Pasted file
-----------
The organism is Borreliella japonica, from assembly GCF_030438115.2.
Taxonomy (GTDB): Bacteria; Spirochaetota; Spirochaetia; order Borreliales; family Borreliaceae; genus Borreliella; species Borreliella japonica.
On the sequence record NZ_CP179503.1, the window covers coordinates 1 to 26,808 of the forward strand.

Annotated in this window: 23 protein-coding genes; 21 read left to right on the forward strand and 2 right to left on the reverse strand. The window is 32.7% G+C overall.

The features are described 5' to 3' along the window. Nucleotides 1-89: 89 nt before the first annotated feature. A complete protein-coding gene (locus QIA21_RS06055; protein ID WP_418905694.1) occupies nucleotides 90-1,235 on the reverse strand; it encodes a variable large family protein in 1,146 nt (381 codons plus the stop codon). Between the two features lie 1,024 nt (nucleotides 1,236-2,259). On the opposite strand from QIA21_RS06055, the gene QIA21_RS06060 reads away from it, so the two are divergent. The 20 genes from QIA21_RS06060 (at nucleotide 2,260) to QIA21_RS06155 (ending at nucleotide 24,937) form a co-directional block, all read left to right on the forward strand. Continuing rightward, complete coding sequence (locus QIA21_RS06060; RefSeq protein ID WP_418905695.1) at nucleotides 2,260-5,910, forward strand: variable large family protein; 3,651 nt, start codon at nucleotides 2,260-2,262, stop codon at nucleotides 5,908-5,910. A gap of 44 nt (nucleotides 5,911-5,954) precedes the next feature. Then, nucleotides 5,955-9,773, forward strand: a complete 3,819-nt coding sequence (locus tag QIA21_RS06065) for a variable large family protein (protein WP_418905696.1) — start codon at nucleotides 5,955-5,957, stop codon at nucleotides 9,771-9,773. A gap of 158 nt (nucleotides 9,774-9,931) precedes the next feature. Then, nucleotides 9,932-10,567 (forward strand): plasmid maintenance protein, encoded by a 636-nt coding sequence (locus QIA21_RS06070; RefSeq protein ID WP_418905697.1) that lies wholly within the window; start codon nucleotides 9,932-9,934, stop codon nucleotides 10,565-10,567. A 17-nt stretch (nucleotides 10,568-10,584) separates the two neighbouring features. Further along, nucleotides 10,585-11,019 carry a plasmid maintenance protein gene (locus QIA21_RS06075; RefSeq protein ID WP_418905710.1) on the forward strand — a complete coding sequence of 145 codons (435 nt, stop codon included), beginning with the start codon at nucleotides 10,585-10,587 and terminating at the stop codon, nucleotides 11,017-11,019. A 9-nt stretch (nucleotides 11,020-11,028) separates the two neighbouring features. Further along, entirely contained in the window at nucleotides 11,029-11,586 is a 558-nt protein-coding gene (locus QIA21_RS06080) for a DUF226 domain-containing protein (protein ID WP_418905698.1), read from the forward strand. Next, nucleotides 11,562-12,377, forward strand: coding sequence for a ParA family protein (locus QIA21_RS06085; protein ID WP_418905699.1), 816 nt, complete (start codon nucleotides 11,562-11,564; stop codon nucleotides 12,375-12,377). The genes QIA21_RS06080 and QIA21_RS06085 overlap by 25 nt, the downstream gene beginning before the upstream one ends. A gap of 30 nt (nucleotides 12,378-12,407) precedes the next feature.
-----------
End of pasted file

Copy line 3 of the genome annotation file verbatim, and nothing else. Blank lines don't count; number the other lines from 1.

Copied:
On the sequence record NZ_CP179503.1, the window covers coordinates 1 to 26,808 of the forward strand.